Risks of IoT for healthcare

As with all applications using sensitive data, IoT devices for healthcare monitoring are subject to security issues, and the concerns are real. In the wrong hands, health-related data can be more damaging that fiscal information. Medical records of prominent people have always been a favorite target for the media and the risk of them being accessed remotely by hacking into the system is high if data is not encrypted.

Since these devices are in their infancy from the perspective of market adoption, there are no clear rules and guidelines to follow about the way a network including these should be built to be as usable and as safe as possible.

The most important risk is the democratization of such devices. Right now, due to high costs, their use is restricted to medical facilities, and they can be controlled, but as they become more accessible, the hacking or misuse risks increase exponentially. Soon insulin pumps or cardiac regulators will be available off the rack like fitness trackers, and the data they produce will be uploaded to platforms that need to be secured with top encryption abilities.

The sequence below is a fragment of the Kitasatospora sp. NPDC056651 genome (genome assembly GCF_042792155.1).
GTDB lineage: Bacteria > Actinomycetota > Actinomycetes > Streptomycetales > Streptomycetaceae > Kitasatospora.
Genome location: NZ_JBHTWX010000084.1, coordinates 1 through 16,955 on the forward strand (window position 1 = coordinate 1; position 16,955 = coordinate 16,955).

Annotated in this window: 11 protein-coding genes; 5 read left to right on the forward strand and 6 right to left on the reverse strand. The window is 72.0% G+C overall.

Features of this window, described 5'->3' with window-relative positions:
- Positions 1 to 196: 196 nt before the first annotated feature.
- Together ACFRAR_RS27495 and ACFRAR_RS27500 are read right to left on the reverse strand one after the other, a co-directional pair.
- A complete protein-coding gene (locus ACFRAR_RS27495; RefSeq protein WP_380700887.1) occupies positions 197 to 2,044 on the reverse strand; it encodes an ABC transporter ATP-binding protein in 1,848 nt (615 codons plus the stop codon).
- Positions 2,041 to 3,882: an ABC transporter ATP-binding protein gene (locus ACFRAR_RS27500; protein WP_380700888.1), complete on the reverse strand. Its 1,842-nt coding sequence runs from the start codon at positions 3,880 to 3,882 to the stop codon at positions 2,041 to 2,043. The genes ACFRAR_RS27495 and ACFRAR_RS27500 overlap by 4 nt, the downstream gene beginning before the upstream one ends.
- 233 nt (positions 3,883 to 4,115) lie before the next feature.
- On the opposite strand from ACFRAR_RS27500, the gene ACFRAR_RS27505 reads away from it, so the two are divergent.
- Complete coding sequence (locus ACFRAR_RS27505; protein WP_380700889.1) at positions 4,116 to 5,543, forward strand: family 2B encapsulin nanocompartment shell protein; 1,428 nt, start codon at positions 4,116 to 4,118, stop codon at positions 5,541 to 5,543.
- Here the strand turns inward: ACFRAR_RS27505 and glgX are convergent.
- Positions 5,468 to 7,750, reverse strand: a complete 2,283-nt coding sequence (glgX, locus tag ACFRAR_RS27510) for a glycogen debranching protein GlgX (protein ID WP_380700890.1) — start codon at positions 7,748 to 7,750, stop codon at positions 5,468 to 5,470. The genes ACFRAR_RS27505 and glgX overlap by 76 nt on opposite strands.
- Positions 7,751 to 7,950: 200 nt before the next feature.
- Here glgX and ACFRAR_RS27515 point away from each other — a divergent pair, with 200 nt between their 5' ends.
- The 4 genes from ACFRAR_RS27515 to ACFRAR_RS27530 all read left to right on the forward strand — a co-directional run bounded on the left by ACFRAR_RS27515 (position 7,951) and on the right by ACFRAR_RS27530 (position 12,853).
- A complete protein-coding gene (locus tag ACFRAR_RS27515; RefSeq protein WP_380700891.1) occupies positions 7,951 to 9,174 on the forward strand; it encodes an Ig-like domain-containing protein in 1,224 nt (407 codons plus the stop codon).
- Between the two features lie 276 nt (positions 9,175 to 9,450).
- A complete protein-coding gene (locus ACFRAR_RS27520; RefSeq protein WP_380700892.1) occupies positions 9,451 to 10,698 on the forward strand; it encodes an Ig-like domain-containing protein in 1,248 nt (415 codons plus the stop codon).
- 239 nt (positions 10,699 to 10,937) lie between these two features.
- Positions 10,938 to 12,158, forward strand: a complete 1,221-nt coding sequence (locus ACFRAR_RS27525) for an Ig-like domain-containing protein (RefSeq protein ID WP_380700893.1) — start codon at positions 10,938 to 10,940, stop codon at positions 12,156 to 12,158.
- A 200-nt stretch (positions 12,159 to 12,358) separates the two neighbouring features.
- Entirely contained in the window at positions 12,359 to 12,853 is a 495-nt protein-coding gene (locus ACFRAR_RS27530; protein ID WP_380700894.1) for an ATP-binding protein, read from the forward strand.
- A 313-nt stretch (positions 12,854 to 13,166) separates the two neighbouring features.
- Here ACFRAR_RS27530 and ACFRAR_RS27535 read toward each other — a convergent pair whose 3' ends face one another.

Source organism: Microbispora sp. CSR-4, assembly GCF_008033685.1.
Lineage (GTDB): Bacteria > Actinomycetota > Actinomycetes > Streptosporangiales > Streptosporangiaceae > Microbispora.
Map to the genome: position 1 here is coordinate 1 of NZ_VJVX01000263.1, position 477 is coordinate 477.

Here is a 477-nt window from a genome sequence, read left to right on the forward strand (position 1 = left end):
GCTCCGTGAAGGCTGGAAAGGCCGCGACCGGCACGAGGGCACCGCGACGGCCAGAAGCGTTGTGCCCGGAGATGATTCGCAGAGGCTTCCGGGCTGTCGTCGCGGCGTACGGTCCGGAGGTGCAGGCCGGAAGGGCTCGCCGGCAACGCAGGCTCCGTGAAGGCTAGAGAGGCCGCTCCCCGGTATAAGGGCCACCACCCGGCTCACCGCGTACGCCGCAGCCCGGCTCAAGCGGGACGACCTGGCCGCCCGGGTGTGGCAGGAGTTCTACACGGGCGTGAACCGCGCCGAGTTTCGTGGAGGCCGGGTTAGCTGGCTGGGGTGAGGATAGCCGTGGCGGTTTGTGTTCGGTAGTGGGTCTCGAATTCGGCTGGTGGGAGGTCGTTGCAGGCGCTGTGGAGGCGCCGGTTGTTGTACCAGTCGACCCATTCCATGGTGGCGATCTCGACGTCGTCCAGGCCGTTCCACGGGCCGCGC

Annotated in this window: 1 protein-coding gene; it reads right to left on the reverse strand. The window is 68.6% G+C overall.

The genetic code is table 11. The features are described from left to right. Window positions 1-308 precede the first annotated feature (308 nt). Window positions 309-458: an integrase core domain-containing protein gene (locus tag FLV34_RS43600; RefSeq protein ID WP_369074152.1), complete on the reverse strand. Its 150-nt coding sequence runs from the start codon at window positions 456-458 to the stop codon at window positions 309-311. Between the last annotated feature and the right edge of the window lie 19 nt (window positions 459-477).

Future developments and directions

Although controversial and not sufficiently tested, IoT devices will be one of the significant improvements in healthcare in the next few decades. Their power comes from the enhanced experience they offer patients. Different devices can successfully replace the actions of a nurse, act as reminders or as alert systems. Having a clear image in real-time of the body’s response to treatments leads to an informed decision and an improved outcome. Using IoT gadgets in hospital logistics and management saves time, makes processes faster and more accurate. The success of this approach will rely greatly on the way the privacy and security issues are solved.